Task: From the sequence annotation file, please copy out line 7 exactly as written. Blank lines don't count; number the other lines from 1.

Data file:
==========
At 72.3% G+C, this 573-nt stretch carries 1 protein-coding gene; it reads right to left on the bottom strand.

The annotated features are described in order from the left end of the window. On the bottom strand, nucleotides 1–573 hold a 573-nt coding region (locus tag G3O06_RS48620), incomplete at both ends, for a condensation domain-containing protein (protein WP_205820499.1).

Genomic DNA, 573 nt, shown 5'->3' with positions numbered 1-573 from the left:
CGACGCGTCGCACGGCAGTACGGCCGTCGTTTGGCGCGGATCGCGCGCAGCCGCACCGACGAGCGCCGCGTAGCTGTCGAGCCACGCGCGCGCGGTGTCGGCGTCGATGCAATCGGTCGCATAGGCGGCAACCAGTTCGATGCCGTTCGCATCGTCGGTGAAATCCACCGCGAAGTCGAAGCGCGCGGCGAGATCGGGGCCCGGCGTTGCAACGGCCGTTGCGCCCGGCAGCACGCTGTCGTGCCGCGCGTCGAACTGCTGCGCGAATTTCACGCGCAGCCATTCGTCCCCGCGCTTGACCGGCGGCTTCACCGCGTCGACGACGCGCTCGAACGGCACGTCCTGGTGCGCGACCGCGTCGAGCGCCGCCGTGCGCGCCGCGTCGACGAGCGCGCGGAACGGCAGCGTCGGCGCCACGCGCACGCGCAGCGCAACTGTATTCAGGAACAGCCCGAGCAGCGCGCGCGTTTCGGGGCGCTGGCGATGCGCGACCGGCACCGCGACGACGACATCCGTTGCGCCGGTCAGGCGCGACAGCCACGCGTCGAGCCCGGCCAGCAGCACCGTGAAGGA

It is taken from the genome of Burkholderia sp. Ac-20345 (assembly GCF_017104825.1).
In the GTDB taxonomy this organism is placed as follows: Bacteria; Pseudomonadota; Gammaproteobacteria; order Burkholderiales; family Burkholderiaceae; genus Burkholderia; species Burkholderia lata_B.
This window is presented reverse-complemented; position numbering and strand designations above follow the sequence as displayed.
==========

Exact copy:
This window is presented reverse-complemented; position numbering and strand designations above follow the sequence as displayed.